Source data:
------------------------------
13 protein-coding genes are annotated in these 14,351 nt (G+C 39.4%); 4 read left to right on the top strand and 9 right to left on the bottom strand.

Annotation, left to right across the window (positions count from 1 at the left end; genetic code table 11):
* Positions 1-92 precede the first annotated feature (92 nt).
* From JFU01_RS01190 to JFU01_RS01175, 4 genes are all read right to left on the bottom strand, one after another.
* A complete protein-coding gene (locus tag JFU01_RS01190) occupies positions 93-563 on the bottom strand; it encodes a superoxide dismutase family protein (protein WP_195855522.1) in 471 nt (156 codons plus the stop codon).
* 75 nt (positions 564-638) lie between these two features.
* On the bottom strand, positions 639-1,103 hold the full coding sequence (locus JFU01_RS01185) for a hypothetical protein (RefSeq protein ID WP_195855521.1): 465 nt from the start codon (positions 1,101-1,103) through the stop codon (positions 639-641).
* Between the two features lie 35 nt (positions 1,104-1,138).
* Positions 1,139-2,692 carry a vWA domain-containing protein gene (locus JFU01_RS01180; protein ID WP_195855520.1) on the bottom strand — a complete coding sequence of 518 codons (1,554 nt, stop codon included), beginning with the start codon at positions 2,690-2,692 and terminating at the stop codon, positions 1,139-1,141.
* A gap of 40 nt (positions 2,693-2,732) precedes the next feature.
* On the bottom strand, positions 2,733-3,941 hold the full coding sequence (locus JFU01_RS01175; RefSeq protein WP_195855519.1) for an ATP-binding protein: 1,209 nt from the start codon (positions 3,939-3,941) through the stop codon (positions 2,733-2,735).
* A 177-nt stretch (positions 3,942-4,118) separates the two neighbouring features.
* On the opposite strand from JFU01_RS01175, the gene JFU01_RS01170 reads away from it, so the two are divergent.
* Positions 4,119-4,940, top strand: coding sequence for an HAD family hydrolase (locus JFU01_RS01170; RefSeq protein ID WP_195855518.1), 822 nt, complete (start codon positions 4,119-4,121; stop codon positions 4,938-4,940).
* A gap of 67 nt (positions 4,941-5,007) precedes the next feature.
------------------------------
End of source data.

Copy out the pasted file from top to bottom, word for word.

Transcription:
13 protein-coding genes are annotated in these 14,351 nt (G+C 39.4%); 4 read left to right on the top strand and 9 right to left on the bottom strand.

Annotation, left to right across the window (positions count from 1 at the left end; genetic code table 11):
* Positions 1-92 precede the first annotated feature (92 nt).
* From JFU01_RS01190 to JFU01_RS01175, 4 genes are all read right to left on the bottom strand, one after another.
* A complete protein-coding gene (locus tag JFU01_RS01190) occupies positions 93-563 on the bottom strand; it encodes a superoxide dismutase family protein (protein WP_195855522.1) in 471 nt (156 codons plus the stop codon).
* 75 nt (positions 564-638) lie between these two features.
* On the bottom strand, positions 639-1,103 hold the full coding sequence (locus JFU01_RS01185) for a hypothetical protein (RefSeq protein ID WP_195855521.1): 465 nt from the start codon (positions 1,101-1,103) through the stop codon (positions 639-641).
* Between the two features lie 35 nt (positions 1,104-1,138).
* Positions 1,139-2,692 carry a vWA domain-containing protein gene (locus JFU01_RS01180; protein ID WP_195855520.1) on the bottom strand — a complete coding sequence of 518 codons (1,554 nt, stop codon included), beginning with the start codon at positions 2,690-2,692 and terminating at the stop codon, positions 1,139-1,141.
* A gap of 40 nt (positions 2,693-2,732) precedes the next feature.
* On the bottom strand, positions 2,733-3,941 hold the full coding sequence (locus JFU01_RS01175; RefSeq protein WP_195855519.1) for an ATP-binding protein: 1,209 nt from the start codon (positions 3,939-3,941) through the stop codon (positions 2,733-2,735).
* A 177-nt stretch (positions 3,942-4,118) separates the two neighbouring features.
* On the opposite strand from JFU01_RS01175, the gene JFU01_RS01170 reads away from it, so the two are divergent.
* Positions 4,119-4,940, top strand: coding sequence for an HAD family hydrolase (locus JFU01_RS01170; RefSeq protein ID WP_195855518.1), 822 nt, complete (start codon positions 4,119-4,121; stop codon positions 4,938-4,940).
* A gap of 67 nt (positions 4,941-5,007) precedes the next feature.